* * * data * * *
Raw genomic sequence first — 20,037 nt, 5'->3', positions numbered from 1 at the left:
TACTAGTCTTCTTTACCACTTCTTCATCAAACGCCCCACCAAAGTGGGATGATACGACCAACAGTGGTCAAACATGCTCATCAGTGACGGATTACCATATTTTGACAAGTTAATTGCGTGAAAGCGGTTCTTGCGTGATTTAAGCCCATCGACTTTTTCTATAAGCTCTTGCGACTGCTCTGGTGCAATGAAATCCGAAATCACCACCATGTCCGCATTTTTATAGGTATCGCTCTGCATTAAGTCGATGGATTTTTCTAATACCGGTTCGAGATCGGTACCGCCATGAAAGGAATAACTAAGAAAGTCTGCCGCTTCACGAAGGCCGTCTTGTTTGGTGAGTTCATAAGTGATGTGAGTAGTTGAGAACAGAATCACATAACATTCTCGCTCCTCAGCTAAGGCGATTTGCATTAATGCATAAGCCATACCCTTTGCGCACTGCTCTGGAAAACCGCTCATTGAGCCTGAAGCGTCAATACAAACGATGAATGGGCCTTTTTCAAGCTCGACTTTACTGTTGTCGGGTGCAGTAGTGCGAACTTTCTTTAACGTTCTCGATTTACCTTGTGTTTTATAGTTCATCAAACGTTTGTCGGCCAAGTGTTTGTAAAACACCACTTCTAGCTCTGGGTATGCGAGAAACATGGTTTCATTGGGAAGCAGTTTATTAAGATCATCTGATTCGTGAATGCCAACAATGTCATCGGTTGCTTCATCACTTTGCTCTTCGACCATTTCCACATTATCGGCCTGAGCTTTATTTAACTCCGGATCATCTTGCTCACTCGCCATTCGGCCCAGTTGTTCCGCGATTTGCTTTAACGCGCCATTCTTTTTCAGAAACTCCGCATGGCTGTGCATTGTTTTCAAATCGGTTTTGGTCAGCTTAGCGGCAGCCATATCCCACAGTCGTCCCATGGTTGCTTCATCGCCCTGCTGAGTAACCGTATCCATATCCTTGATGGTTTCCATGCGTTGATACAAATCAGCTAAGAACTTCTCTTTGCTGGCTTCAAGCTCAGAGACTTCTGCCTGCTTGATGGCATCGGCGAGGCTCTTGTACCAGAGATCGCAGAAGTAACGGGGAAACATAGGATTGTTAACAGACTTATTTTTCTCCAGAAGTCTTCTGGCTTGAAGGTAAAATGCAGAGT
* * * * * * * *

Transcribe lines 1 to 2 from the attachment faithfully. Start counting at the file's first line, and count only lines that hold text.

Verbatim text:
Raw genomic sequence first — 20,037 nt, 5'->3', positions numbered from 1 at the left:
TACTAGTCTTCTTTACCACTTCTTCATCAAACGCCCCACCAAAGTGGGATGATACGACCAACAGTGGTCAAACATGCTCATCAGTGACGGATTACCATATTTTGACAAGTTAATTGCGTGAAAGCGGTTCTTGCGTGATTTAAGCCCATCGACTTTTTCTATAAGCTCTTGCGACTGCTCTGGTGCAATGAAATCCGAAATCACCACCATGTCCGCATTTTTATAGGTATCGCTCTGCATTAAGTCGATGGATTTTTCTAATACCGGTTCGAGATCGGTACCGCCATGAAAGGAATAACTAAGAAAGTCTGCCGCTTCACGAAGGCCGTCTTGTTTGGTGAGTTCATAAGTGATGTGAGTAGTTGAGAACAGAATCACATAACATTCTCGCTCCTCAGCTAAGGCGATTTGCATTAATGCATAAGCCATACCCTTTGCGCACTGCTCTGGAAAACCGCTCATTGAGCCTGAAGCGTCAATACAAACGATGAATGGGCCTTTTTCAAGCTCGACTTTACTGTTGTCGGGTGCAGTAGTGCGAACTTTCTTTAACGTTCTCGATTTACCTTGTGTTTTATAGTTCATCAAACGTTTGTCGGCCAAGTGTTTGTAAAACACCACTTCTAGCTCTGGGTATGCGAGAAACATGGTTTCATTGGGAAGCAGTTTATTAAGATCATCTGATTCGTGAATGCCAACAATGTCATCGGTTGCTTCATCACTTTGCTCTTCGACCATTTCCACATTATCGGCCTGAGCTTTATTTAACTCCGGATCATCTTGCTCACTCGCCATTCGGCCCAGTTGTTCCGCGATTTGCTTTAACGCGCCATTCTTTTTCAGAAACTCCGCATGGCTGTGCATTGTTTTCAAATCGGTTTTGGTCAGCTTAGCGGCAGCCATATCCCACAGTCGTCCCATGGTTGCTTCATCGCCCTGCTGAGTAACCGTATCCATATCCTTGATGGTTTCCATGCGTTGATACAAATCAGCTAAGAACTTCTCTTTGCTGGCTTCAAGCTCAGAGACTTCTGCCTGCTTGATGGCATCGGCGAGGCTCTTGTACCAGAGATCGCAGAAGTAACGGGGAAACATAGGATTGTTAACAGACTTATTTTTCTCCAGAAGTCTTCTGGCTTGAAGGTAAAATGCAGAGT